It’s a sign of the times that Hollywood’s best known pandemic franchise now has covid wranglers listed in the credits.

For a Resident Evil there’s obviously a gaping void in the form of a distinct lack of Milla “My name is Alice” Jovovich.  Having successfully fronted six of these video game spin offs, her absence was always going to be hard to overcome.  But I actually thought maybe Kaya Scodelario could do it.  I loved her in Crawl (2019) where she battles in a one-woman fight with alligator hordes in the crawl space under a house during a hurricane.  Now that’s some tight horror.

But there is no Alice, and Kaya’s character isn’t there to stride around as the kick-arse super-cool action hero.  No-one’s character is.  And that’s probably my biggest problem with this.  I want that character… that super-slick cooler-than-thou gun-toting zombie-wasting quip-queen.  I wanted stylish action, and whilst it is, arguably still action, there’s more cool action in the Resident Evil 6: Final Chapter (2017) trailer than in this whole film.  This feels very back to basics.

It’s more grounded in a sort of 1998 reality than a slick sci-fi future and somehow that’s disappointing. For those not following along, this one is a prequel to the other six, and you can find the series documented as ever on wikipedia. How well this one dovetails into the first one I don’t know, but maybe we’ll watch the first one soon to find out.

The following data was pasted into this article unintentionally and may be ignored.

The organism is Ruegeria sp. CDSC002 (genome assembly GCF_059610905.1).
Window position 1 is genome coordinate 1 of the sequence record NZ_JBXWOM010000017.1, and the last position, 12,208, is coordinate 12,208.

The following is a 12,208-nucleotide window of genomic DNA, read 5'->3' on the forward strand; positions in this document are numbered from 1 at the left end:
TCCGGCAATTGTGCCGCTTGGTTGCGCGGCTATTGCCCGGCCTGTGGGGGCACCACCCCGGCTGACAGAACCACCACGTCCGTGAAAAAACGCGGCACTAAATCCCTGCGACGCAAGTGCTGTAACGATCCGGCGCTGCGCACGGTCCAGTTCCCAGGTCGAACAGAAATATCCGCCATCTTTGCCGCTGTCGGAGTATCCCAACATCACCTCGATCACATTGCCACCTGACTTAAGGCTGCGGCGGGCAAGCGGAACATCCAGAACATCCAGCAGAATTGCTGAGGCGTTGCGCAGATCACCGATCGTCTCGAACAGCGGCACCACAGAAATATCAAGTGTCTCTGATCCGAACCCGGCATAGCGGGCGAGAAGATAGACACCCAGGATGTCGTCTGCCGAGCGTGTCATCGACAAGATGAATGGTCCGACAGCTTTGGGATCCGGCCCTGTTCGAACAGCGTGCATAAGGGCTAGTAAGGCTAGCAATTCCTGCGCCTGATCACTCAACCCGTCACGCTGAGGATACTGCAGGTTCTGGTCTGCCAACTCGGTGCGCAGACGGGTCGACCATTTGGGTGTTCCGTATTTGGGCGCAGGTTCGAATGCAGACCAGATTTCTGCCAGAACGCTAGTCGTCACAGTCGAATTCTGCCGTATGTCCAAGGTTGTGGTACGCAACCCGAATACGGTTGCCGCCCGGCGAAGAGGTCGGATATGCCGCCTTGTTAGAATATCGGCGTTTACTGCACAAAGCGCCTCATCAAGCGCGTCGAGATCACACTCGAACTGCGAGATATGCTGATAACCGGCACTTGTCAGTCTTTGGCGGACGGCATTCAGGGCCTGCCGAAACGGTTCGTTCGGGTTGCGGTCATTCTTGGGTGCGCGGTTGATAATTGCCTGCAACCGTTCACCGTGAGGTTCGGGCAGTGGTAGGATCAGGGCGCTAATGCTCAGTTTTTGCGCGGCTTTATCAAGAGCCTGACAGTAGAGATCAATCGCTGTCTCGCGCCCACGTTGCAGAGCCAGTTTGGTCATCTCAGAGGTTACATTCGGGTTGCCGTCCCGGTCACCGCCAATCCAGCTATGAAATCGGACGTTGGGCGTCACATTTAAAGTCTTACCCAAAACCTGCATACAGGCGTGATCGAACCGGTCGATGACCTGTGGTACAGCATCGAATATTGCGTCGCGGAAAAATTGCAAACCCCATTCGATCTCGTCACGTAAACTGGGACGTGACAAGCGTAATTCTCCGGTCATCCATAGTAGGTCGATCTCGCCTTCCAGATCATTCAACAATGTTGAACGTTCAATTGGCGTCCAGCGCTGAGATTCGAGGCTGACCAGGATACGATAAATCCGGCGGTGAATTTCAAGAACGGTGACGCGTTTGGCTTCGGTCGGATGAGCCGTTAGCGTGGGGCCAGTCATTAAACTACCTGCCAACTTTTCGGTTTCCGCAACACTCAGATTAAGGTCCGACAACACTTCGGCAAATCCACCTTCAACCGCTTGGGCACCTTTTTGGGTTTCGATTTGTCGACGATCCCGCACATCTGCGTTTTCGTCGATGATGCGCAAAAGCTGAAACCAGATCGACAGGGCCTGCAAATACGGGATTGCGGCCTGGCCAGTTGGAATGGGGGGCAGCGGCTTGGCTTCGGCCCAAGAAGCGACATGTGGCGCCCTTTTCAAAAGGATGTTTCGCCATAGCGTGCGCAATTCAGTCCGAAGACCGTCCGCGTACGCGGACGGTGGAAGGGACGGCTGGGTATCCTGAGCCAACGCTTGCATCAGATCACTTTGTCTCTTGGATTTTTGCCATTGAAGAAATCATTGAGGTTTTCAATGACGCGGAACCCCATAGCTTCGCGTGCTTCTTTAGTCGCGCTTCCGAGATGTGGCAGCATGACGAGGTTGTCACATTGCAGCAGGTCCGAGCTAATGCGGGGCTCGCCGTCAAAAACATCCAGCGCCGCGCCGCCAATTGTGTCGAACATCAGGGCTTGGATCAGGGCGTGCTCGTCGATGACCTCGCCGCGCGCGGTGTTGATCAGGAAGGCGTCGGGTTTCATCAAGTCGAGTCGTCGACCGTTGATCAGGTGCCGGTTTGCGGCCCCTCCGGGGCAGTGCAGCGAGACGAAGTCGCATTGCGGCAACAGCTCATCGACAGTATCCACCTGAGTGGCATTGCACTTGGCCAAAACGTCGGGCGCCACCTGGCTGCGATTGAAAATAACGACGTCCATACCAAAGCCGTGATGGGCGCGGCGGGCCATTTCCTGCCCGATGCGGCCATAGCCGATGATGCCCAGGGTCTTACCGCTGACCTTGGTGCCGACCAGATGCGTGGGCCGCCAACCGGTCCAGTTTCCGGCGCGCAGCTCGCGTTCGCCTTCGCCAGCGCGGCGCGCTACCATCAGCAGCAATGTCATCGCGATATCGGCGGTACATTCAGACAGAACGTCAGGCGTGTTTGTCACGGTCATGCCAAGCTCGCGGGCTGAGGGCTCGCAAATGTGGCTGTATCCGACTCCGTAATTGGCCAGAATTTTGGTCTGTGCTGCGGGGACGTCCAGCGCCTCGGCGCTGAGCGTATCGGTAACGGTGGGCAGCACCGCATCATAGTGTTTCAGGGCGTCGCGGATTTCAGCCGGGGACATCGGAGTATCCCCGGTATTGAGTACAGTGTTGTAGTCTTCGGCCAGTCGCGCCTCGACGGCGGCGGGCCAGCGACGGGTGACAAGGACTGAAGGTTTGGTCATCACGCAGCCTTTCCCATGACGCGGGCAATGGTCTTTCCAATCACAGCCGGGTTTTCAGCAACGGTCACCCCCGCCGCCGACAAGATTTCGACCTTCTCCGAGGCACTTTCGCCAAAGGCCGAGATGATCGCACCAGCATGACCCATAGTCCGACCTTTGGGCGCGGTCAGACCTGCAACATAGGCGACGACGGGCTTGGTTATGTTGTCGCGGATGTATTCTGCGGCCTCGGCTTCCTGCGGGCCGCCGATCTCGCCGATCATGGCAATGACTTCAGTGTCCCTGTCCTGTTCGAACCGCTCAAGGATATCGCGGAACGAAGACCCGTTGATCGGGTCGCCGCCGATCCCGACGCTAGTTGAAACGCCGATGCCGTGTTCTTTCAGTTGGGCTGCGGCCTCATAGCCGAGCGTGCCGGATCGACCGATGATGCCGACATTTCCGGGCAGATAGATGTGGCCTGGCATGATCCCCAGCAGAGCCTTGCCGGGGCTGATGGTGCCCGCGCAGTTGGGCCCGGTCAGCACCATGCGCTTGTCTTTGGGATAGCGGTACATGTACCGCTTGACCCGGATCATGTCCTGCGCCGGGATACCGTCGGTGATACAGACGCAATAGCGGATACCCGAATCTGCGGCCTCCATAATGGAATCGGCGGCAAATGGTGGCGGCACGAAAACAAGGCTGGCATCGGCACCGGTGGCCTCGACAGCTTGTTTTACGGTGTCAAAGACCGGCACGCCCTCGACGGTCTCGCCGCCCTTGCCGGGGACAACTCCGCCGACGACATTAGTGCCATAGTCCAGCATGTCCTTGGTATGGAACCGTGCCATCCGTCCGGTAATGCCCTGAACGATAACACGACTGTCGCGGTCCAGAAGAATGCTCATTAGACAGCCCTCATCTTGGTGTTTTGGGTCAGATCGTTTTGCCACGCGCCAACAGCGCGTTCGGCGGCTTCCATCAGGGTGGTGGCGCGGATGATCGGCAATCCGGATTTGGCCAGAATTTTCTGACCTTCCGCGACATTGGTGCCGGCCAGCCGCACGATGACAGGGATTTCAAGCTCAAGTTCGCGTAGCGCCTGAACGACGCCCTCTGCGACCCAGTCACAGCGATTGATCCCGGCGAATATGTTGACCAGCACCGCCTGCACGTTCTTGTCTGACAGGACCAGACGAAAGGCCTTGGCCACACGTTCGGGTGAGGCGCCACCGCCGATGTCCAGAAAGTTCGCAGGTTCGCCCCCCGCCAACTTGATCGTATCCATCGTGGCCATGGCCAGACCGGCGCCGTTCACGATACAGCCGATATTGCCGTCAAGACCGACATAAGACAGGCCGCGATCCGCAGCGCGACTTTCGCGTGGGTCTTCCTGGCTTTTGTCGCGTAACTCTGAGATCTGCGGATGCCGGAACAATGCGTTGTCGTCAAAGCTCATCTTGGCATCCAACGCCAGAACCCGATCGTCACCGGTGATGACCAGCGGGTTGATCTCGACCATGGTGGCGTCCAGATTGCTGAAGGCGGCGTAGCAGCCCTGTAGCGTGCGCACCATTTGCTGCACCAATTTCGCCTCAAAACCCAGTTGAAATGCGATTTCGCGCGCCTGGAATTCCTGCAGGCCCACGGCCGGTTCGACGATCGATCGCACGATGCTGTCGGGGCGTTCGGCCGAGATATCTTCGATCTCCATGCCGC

I’d say this probably does do some more detailed explorations of more traditional horror vibes than other Resident Evils, and does it quite well, particularly at the start… you know, creepy orphanages, creepy kids, creepy doctors, creepy experimentation.  In a 2021 awash with pandemic reality, vaccinations and pharmaceutical conspiracy vibes in near equal parts, this kinda just feels like an amped up facebook feed.  Is Umbrella evil?  What is the G-Virus?  Can we trust scientists?  Did they vaccinate the police separately?

All this takes a long time to kick off, and maybe too long to introduce an expendable cast.  Zombies are as zombies are – I’ve never found a zombie film I can really get into.  Feel free to give me suggestions and I’ll feel free to ignore them.  So once that starts, all the hard work in the traditional horror space feels a bit wasted.  There are still some great zombie jump scares here and there I suppose.

And it gets full points for setting itself up in the 1990s and having a pretty great 90s soundtrack.

J* gives it 3 stars.

The trailer wins my award for best (and possibly only) use of Four Non Blondes song in a movie clip. Starts about the 1min mark.